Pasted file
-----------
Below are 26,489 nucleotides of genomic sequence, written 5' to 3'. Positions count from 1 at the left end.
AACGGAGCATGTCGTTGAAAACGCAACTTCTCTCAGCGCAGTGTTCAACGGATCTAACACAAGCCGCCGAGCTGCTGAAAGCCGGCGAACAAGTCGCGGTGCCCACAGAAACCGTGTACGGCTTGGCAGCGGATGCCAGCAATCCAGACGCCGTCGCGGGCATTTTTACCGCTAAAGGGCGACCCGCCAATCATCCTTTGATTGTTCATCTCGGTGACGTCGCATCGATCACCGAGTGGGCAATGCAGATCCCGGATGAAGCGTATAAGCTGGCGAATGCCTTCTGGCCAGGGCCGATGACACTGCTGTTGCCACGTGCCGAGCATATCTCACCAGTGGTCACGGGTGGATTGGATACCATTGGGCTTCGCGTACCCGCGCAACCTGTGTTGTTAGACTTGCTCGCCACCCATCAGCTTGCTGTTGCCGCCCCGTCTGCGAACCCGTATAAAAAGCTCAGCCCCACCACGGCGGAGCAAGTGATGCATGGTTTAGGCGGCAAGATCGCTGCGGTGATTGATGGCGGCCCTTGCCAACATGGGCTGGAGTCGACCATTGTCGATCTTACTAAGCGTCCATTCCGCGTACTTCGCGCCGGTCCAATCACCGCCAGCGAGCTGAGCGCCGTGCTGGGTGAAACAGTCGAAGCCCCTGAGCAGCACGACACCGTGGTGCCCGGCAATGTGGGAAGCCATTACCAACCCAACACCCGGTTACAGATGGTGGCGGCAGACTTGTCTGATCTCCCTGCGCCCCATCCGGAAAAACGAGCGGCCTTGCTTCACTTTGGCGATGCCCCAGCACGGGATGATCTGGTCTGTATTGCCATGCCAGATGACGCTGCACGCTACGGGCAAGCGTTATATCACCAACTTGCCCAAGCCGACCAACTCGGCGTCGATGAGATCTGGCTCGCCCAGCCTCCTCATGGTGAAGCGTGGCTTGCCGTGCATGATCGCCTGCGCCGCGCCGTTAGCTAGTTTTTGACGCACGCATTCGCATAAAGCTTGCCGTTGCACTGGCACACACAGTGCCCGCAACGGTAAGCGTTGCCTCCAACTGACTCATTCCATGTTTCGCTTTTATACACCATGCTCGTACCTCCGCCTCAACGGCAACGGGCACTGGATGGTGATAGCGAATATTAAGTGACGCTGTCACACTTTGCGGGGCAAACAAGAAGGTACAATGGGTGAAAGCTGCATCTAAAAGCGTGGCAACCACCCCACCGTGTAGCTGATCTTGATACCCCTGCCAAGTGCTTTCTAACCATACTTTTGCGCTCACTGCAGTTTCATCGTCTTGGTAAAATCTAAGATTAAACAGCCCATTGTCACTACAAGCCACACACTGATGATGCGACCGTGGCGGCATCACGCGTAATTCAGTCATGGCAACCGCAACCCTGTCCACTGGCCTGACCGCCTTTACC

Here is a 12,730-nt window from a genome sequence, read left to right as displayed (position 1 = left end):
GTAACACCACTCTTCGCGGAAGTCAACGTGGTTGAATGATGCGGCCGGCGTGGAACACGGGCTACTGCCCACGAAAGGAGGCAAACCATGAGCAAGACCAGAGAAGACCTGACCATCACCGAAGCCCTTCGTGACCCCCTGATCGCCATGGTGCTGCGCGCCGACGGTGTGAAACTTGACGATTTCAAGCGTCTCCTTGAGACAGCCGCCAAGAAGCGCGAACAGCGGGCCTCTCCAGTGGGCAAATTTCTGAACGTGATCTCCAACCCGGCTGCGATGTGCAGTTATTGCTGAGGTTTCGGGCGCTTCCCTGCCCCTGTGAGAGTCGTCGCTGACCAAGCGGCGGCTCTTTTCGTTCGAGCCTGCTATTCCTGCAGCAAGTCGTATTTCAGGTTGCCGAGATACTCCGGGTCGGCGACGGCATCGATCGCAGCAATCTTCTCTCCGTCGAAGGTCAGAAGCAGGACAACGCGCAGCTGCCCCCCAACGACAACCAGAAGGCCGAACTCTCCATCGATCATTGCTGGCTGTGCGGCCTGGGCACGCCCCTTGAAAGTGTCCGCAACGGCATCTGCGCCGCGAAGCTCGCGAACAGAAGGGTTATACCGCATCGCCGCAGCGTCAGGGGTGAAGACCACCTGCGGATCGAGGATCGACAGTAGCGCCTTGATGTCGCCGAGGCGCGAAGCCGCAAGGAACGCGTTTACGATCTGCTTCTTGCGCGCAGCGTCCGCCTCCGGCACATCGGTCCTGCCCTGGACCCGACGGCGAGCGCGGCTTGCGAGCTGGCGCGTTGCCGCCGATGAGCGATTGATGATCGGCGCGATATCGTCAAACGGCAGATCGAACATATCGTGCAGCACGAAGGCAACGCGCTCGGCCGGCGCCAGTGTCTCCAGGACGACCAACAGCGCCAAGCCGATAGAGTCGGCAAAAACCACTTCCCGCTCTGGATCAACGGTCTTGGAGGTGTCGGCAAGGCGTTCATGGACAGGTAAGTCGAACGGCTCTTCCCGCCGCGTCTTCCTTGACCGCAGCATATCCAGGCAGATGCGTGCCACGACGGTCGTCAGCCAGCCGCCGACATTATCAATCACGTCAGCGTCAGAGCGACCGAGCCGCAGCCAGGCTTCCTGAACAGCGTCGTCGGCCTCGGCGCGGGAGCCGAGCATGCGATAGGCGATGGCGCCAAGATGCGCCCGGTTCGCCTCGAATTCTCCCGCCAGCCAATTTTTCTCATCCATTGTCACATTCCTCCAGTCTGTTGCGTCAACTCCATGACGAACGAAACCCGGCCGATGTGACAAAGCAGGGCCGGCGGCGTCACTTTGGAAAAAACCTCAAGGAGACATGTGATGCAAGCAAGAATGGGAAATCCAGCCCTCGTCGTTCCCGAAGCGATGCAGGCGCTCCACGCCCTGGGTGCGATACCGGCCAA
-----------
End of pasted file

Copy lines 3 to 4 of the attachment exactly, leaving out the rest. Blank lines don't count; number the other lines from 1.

Here is a 12,730-nt window from a genome sequence, read left to right as displayed (position 1 = left end):
GTAACACCACTCTTCGCGGAAGTCAACGTGGTTGAATGATGCGGCCGGCGTGGAACACGGGCTACTGCCCACGAAAGGAGGCAAACCATGAGCAAGACCAGAGAAGACCTGACCATCACCGAAGCCCTTCGTGACCCCCTGATCGCCATGGTGCTGCGCGCCGACGGTGTGAAACTTGACGATTTCAAGCGTCTCCTTGAGACAGCCGCCAAGAAGCGCGAACAGCGGGCCTCTCCAGTGGGCAAATTTCTGAACGTGATCTCCAACCCGGCTGCGATGTGCAGTTATTGCTGAGGTTTCGGGCGCTTCCCTGCCCCTGTGAGAGTCGTCGCTGACCAAGCGGCGGCTCTTTTCGTTCGAGCCTGCTATTCCTGCAGCAAGTCGTATTTCAGGTTGCCGAGATACTCCGGGTCGGCGACGGCATCGATCGCAGCAATCTTCTCTCCGTCGAAGGTCAGAAGCAGGACAACGCGCAGCTGCCCCCCAACGACAACCAGAAGGCCGAACTCTCCATCGATCATTGCTGGCTGTGCGGCCTGGGCACGCCCCTTGAAAGTGTCCGCAACGGCATCTGCGCCGCGAAGCTCGCGAACAGAAGGGTTATACCGCATCGCCGCAGCGTCAGGGGTGAAGACCACCTGCGGATCGAGGATCGACAGTAGCGCCTTGATGTCGCCGAGGCGCGAAGCCGCAAGGAACGCGTTTACGATCTGCTTCTTGCGCGCAGCGTCCGCCTCCGGCACATCGGTCCTGCCCTGGACCCGACGGCGAGCGCGGCTTGCGAGCTGGCGCGTTGCCGCCGATGAGCGATTGATGATCGGCGCGATATCGTCAAACGGCAGATCGAACATATCGTGCAGCACGAAGGCAACGCGCTCGGCCGGCGCCAGTGTCTCCAGGACGACCAACAGCGCCAAGCCGATAGAGTCGGCAAAAACCACTTCCCGCTCTGGATCAACGGTCTTGGAGGTGTCGGCAAGGCGTTCATGGACAGGTAAGTCGAACGGCTCTTCCCGCCGCGTCTTCCTTGACCGCAGCATATCCAGGCAGATGCGTGCCACGACGGTCGTCAGCCAGCCGCCGACATTATCAATCACGTCAGCGTCAGAGCGACCGAGCCGCAGCCAGGCTTCCTGAACAGCGTCGTCGGCCTCGGCGCGGGAGCCGAGCATGCGATAGGCGATGGCGCCAAGATGCGCCCGGTTCGCCTCGAATTCTCCCGCCAGCCAATTTTTCTCATCCATTGTCACATTCCTCCAGTCTGTTGCGTCAACTCCATGACGAACGAAACCCGGCCGATGTGACAAAGCAGGGCCGGCGGCGTCACTTTGGAAAAAACCTCAAGGAGACATGTGATGCAAGCAAGAATGGGAAATCCAGCCCTCGTCGTTCCCGAAGCGATGCAGGCGCTCCACGCCCTGGGTGCGATACCGGCCAA